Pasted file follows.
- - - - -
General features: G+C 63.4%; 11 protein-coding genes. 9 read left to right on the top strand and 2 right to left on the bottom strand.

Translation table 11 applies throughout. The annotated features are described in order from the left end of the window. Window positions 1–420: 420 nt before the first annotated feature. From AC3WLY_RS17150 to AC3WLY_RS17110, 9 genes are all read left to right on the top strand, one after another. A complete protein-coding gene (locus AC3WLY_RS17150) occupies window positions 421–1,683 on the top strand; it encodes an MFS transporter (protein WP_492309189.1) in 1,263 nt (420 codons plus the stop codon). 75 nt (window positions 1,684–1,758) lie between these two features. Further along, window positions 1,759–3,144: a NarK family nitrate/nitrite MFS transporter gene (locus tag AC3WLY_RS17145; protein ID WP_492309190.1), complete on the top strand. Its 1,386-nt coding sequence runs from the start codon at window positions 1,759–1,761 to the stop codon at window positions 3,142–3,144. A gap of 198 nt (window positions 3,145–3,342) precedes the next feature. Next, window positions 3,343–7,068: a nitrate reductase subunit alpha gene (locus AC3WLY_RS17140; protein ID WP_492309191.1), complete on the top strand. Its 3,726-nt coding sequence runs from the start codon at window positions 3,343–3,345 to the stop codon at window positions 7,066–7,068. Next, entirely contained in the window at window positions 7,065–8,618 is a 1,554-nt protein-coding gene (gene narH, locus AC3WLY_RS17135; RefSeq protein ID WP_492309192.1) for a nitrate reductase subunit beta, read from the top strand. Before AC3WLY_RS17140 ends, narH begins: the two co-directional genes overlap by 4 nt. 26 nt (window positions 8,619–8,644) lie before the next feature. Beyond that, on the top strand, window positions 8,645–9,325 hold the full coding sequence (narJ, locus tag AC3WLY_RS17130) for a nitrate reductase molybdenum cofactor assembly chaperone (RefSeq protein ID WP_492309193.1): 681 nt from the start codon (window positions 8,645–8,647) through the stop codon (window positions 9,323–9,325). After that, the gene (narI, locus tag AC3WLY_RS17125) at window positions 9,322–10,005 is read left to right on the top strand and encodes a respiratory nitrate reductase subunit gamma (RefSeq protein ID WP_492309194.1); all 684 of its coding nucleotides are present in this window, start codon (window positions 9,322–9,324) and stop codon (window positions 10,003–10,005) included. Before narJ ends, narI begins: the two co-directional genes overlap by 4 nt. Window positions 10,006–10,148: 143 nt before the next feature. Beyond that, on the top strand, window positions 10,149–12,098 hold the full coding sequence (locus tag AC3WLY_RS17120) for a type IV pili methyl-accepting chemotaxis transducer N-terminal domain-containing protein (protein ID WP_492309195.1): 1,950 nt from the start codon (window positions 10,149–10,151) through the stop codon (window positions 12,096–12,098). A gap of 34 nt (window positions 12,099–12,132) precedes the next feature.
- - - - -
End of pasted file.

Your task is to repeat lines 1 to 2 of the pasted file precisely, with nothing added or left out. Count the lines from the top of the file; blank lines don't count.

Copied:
General features: G+C 63.4%; 11 protein-coding genes. 9 read left to right on the top strand and 2 right to left on the bottom strand.

Translation table 11 applies throughout. The annotated features are described in order from the left end of the window. Window positions 1–420: 420 nt before the first annotated feature. From AC3WLY_RS17150 to AC3WLY_RS17110, 9 genes are all read left to right on the top strand, one after another. A complete protein-coding gene (locus AC3WLY_RS17150) occupies window positions 421–1,683 on the top strand; it encodes an MFS transporter (protein WP_492309189.1) in 1,263 nt (420 codons plus the stop codon). 75 nt (window positions 1,684–1,758) lie between these two features. Further along, window positions 1,759–3,144: a NarK family nitrate/nitrite MFS transporter gene (locus tag AC3WLY_RS17145; protein ID WP_492309190.1), complete on the top strand. Its 1,386-nt coding sequence runs from the start codon at window positions 1,759–1,761 to the stop codon at window positions 3,142–3,144. A gap of 198 nt (window positions 3,145–3,342) precedes the next feature. Next, window positions 3,343–7,068: a nitrate reductase subunit alpha gene (locus AC3WLY_RS17140; protein ID WP_492309191.1), complete on the top strand. Its 3,726-nt coding sequence runs from the start codon at window positions 3,343–3,345 to the stop codon at window positions 7,066–7,068. Next, entirely contained in the window at window positions 7,065–8,618 is a 1,554-nt protein-coding gene (gene narH, locus AC3WLY_RS17135; RefSeq protein ID WP_492309192.1) for a nitrate reductase subunit beta, read from the top strand. Before AC3WLY_RS17140 ends, narH begins: the two co-directional genes overlap by 4 nt. 26 nt (window positions 8,619–8,644) lie before the next feature. Beyond that, on the top strand, window positions 8,645–9,325 hold the full coding sequence (narJ, locus tag AC3WLY_RS17130) for a nitrate reductase molybdenum cofactor assembly chaperone (RefSeq protein ID WP_492309193.1): 681 nt from the start codon (window positions 8,645–8,647) through the stop codon (window positions 9,323–9,325). After that, the gene (narI, locus tag AC3WLY_RS17125) at window positions 9,322–10,005 is read left to right on the top strand and encodes a respiratory nitrate reductase subunit gamma (RefSeq protein ID WP_492309194.1); all 684 of its coding nucleotides are present in this window, start codon (window positions 9,322–9,324) and stop codon (window positions 10,003–10,005) included. Before narJ ends, narI begins: the two co-directional genes overlap by 4 nt. Window positions 10,006–10,148: 143 nt before the next feature. Beyond that, on the top strand, window positions 10,149–12,098 hold the full coding sequence (locus tag AC3WLY_RS17120) for a type IV pili methyl-accepting chemotaxis transducer N-terminal domain-containing protein (protein ID WP_492309195.1): 1,950 nt from the start codon (window positions 10,149–10,151) through the stop codon (window positions 12,096–12,098). A gap of 34 nt (window positions 12,099–12,132) precedes the next feature.